Ten years ago today, I was in the Lae International Hotel in Papua New Guinea, preparing for my expedition on Umboi Island while I awaited the small ship that I would board for that island. Today, I received some suggestions and questions about future expeditions and what has been done, in that third world country, regarding searching for the ropen recently.
The suggestions deserve thought, yet how few persons have had the opportunities to see how challenging it can be to search for these flying creatures in Papua New Guinea! Thank you to the man who sent me these comments by email.
Suggestions from a man who is interested in cryptids like the ropen
- I’d first be gathering information from as many sightings as possible, and pinpoint on a map any routes or nesting sites the creature is using on a routine basis.
- The next step would be to set up numerous video cameras triggered to record remotely, with a focus on an open pen area (with adequate time passage to let any scent of man or man-made objects dissipate) where a few pigs (or other potential bait animals) would be left to fend for themselves.
- This procedure would take many months, not weeks, but I’m sure the chance for obtaining viable video footage would be greatly increased.
Responses from Jonathan Whitcomb
Ten ropen expeditions, in Papua New Guinea, have been led by Americans during the past twenty years. The one led by me and the one led by David Woetzel and Garth Guessman, both in 2004, benefited from the experiences of explorers in the earlier years. The ten expeditions as a whole now deserve attention.
We are grateful for the many sightings of these wonderful flying creatures, and some of the eyewitnesses have reported to us what happened in each of these encounters. Yet even adding the many sightings reported by natives to the missionary James Blume, we still have information on only a tiny fraction of the many thousands of encounters natives must have had over the past few decades. And what are two hundred or so encounters when compared with the size of the tropical rain forests in Papua New Guinea: over 100,000 square miles of jungles. Let’s consider what this means.
One square mile contains over three million square yards. If a ropen nest can be hidden within an area of jungle of 100 square yards, that leaves us with over three billion hiding places, and that’s only within the boundaries of Papua New Guinea. Yet we’re just beginning to see the challenges.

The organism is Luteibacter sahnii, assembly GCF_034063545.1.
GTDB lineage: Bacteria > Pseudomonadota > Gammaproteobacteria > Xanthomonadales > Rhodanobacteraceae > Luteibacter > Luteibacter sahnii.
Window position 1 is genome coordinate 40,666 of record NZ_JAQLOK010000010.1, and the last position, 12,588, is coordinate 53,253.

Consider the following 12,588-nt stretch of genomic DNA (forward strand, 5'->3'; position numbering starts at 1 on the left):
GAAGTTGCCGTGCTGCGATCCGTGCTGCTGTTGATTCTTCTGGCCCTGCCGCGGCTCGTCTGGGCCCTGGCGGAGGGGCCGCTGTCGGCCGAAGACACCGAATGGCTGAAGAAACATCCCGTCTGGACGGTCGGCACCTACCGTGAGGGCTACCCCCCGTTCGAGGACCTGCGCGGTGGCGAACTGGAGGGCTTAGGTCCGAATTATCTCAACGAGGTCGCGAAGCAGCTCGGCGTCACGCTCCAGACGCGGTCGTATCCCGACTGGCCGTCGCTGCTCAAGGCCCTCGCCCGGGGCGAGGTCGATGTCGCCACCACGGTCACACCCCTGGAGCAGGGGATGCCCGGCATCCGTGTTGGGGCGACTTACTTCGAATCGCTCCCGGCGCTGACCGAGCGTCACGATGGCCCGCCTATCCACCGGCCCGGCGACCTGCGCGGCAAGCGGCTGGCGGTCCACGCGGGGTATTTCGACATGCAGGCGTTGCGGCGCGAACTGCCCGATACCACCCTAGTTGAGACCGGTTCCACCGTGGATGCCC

Assuming you had the time to search for those hidden nesting sites, over the necessary centuries it would take, what’s to keep a mother ropen from grabbing her eggs and flying away, seconds before you discover the hidden nest? (How could you hack through all the countless miles of jungle underbrush in silence?)
Please understand, I am not making fun of the suggestions I received today; they can be useful. But we need to know what we’re up against before getting into the positive side. I am indeed smiling as I write this, for we have discovered clues that can make expeditions in these remote jungles far more fruitful than the above numbers would indicate.
I have a few specific ideas about where and how to search for ropens in some areas of Papua New Guinea, but it will take time and more money than my associates and I have ever spent from our personal funds. We would really need help. I will keep those ideas to myself, for the moment.
Missionary Jim Blume interviews native eyewitness in Papua New Guinea
The worst human odor—that actually attracts the ropen the most, at least on Umboi Island. A dead body invites the ropen in, so any lesser odors from live humans should be OK.
Leaving live pigs (or other animals) in a pen sounds interesting. A most likely outcome, however, is that local natives will take the pigs for themselves, and that’s assuming the pigs don’t find a way to escape from the pen. Leaving a dead animal out, we’ve tried before, and this is still a good option, albeit it requires more time than we have invested in the past.
This is an excellent point. It will take much more time than what we have been able to give in the past. Time ties itself to money, in many ways, so it comes back to how much we need financial help with a future expedition.
We have had some undisclosed expeditions, within the past few years, with undisclosed locations. Nevertheless, some of the most promising ideas relate to expeditions right here in the 48 Contiguous states of the USA. This is where most of my expedition attention is now centered.
With hundreds of cultures, and languages in Papua New Guinea, a real creature should have different names in different cultures. This is the case, with other names for large nocturnal flying creatures: duwas, kundua, kor, seklobali (also spelled “seklo-bali”), indava, and wawanar.
Countless eyewitnesses, in many countries across the planet, have pondered what it was they had seen. But ropens continue to fly overhead, continuing to shock humans who had assumed that all pterosaurs had become extinct millions of years ago.